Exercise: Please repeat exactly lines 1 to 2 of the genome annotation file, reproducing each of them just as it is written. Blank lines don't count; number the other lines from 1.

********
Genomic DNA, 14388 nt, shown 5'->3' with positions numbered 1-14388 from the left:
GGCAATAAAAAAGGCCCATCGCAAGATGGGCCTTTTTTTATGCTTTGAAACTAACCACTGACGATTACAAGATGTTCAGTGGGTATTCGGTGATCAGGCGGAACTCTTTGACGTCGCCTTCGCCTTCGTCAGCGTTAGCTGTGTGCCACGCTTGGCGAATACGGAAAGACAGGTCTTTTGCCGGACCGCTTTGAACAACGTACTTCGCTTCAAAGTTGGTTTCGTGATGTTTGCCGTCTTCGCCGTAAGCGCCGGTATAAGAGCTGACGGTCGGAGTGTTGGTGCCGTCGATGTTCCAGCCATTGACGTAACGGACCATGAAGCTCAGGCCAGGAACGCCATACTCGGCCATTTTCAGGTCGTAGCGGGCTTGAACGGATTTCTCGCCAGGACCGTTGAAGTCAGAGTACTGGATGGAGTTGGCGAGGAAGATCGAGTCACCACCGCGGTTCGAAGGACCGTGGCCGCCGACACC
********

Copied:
Genomic DNA, 14388 nt, shown 5'->3' with positions numbered 1-14388 from the left:
GGCAATAAAAAAGGCCCATCGCAAGATGGGCCTTTTTTTATGCTTTGAAACTAACCACTGACGATTACAAGATGTTCAGTGGGTATTCGGTGATCAGGCGGAACTCTTTGACGTCGCCTTCGCCTTCGTCAGCGTTAGCTGTGTGCCACGCTTGGCGAATACGGAAAGACAGGTCTTTTGCCGGACCGCTTTGAACAACGTACTTCGCTTCAAAGTTGGTTTCGTGATGTTTGCCGTCTTCGCCGTAAGCGCCGGTATAAGAGCTGACGGTCGGAGTGTTGGTGCCGTCGATGTTCCAGCCATTGACGTAACGGACCATGAAGCTCAGGCCAGGAACGCCATACTCGGCCATTTTCAGGTCGTAGCGGGCTTGAACGGATTTCTCGCCAGGACCGTTGAAGTCAGAGTACTGGATGGAGTTGGCGAGGAAGATCGAGTCACCACCGCGGTTCGAAGGACCGTGGCCGCCGACACC